A second call for Freakonomics to clean up its act.
On Friday, I blogged about how Freakonomics posted a provocative photo on its blog and that the use was probably not fair use. As I investigated the matter, it became clear that Freakonomics was engaging in widespread image hijacking: namely, directly linking to photos on other websites, a practice that goes by many names, including inline linking, hotlinking, leeching, direct linking, and bandwidth theft.
So which is worse? Copyright infringement or bandwidth theft? Both are bad.
In response to my post, Freakonomics could have:
- posted a comment on its blog
- posted a comment on my blog
- posted an explanation and apology on its blog
- removed all inline links
- did not post a comment on its blog
- did not post a comment on my blog
- did not post an explanation or an apology
- removed only the inline links mentioned in my original post
Which makes my post look erroneous while ignoring the underlying problem. Not the result I was hoping for.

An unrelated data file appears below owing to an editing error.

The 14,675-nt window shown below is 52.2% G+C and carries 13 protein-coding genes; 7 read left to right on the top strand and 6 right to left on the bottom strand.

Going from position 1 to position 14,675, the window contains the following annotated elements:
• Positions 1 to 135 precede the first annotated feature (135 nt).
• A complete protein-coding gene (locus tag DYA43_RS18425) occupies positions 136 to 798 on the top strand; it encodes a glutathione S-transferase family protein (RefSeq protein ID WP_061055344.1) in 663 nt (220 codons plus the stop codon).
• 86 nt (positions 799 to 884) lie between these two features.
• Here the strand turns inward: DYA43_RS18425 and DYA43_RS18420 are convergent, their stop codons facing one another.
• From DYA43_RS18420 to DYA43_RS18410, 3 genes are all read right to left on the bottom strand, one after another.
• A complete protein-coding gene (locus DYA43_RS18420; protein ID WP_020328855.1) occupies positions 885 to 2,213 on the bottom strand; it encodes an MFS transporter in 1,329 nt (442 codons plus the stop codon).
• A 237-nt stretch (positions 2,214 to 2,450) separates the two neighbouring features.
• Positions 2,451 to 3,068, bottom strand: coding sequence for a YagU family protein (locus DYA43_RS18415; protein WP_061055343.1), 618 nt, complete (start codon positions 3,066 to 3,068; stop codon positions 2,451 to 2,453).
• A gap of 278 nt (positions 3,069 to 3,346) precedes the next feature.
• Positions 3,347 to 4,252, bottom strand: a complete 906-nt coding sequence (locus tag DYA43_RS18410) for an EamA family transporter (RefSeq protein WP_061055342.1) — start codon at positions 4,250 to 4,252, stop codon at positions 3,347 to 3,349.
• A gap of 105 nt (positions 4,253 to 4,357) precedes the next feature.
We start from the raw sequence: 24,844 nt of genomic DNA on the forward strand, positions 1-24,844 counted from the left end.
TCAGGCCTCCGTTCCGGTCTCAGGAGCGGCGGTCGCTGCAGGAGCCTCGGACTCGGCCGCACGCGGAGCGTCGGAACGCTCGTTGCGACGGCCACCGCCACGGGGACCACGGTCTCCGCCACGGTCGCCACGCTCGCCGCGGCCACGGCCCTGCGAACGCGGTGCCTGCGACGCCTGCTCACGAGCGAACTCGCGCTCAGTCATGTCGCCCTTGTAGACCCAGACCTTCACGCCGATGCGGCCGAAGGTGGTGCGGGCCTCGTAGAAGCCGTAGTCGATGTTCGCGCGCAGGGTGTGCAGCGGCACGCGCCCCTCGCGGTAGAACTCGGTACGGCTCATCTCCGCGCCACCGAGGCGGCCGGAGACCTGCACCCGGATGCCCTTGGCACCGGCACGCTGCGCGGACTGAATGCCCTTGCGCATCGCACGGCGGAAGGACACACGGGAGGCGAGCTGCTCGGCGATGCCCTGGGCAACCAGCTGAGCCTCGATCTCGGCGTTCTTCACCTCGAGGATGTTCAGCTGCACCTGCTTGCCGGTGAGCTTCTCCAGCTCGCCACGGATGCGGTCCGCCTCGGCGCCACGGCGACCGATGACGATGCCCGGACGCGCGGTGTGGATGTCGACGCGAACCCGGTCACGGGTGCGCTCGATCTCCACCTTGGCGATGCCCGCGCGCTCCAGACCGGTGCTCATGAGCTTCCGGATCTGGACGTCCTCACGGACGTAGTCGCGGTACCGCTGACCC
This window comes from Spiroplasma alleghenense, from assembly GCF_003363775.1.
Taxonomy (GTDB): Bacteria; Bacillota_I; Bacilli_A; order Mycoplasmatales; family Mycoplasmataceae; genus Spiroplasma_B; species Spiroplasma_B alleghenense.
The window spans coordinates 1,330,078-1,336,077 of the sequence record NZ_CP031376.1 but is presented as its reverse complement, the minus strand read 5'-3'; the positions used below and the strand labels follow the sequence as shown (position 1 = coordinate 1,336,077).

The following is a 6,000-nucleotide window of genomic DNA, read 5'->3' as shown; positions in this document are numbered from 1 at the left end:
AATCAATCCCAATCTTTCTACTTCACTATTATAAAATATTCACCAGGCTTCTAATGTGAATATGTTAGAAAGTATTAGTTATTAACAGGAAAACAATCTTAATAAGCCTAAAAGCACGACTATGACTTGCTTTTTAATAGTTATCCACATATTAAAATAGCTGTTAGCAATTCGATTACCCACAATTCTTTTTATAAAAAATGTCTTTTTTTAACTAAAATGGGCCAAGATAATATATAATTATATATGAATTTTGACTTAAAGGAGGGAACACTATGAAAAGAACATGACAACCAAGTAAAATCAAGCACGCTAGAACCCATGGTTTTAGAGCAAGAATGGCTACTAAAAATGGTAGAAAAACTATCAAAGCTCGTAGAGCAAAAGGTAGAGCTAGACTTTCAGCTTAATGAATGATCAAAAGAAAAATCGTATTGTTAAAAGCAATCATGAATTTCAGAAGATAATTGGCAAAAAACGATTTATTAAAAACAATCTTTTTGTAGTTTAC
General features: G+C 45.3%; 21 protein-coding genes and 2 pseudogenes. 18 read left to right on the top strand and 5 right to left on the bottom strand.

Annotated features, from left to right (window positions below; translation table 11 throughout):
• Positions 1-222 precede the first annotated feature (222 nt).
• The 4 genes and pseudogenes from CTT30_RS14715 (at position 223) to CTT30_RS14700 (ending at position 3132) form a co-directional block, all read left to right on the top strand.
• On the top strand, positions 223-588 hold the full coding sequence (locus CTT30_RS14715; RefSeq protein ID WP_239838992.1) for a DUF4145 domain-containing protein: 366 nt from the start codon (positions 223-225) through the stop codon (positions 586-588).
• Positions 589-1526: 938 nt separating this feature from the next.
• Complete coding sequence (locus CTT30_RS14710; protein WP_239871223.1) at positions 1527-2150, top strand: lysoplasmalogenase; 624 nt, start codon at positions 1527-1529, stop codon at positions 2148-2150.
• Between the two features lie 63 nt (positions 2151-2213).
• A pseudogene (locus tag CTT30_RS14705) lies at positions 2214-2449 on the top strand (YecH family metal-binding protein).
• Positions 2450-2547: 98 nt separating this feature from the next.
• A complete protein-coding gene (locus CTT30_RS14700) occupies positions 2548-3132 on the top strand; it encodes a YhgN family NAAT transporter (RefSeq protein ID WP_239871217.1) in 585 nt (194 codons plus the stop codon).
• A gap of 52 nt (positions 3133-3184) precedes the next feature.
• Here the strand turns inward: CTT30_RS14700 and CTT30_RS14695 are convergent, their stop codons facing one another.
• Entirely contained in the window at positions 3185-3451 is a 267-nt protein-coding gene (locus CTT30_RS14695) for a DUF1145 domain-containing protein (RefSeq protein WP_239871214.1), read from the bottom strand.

Why is inline linking very very bad? We’ll let’s assume that you’re Freakonomics. And you post an interesting article about libraries (Google’s cache of the Freakonomics library post). And that post gets picked up by Reddit. And you servers get hammered. So hammered that you have to blog about how you couldn’t even access your own site. It’s one thing to copy an image and then have your own servers get hammered. It’s another thing entirely to link to an image on another website and have the unwitting third party’s server get hammered.
Which is exactly what happened with the Freakonomics library post. The image on that post is directly linked to (i.e. the bandwidth is stolen from) the Hammond Community Library in Wisconsin:
I wonder how a public library feels about having its bandwidth stolen to sell more copies of Freakonomics.
Here’s another example of how Freakonomics is stealing content from other websites. On 05/04/07, Freakonomics welcomed a new editor, Melissa Lafsky. (Google’s cache of the Melissa Lafsky announcement.) In the post welcoming Melissa Lafsky, Freakonomics stole the image of Melissa Lafsky from The Huffington Post. And in this case, the use arguable would have been fair use!
I repeat my call for Freakonomics to clean up its act. The Freakonomics team should publicly identify all blog posts (not just the ones I’ve linked to) where it directly linked to photos on third party websites, eliminate those direct links, publicly apologize to the third party website owners, and purchase some images for its blog.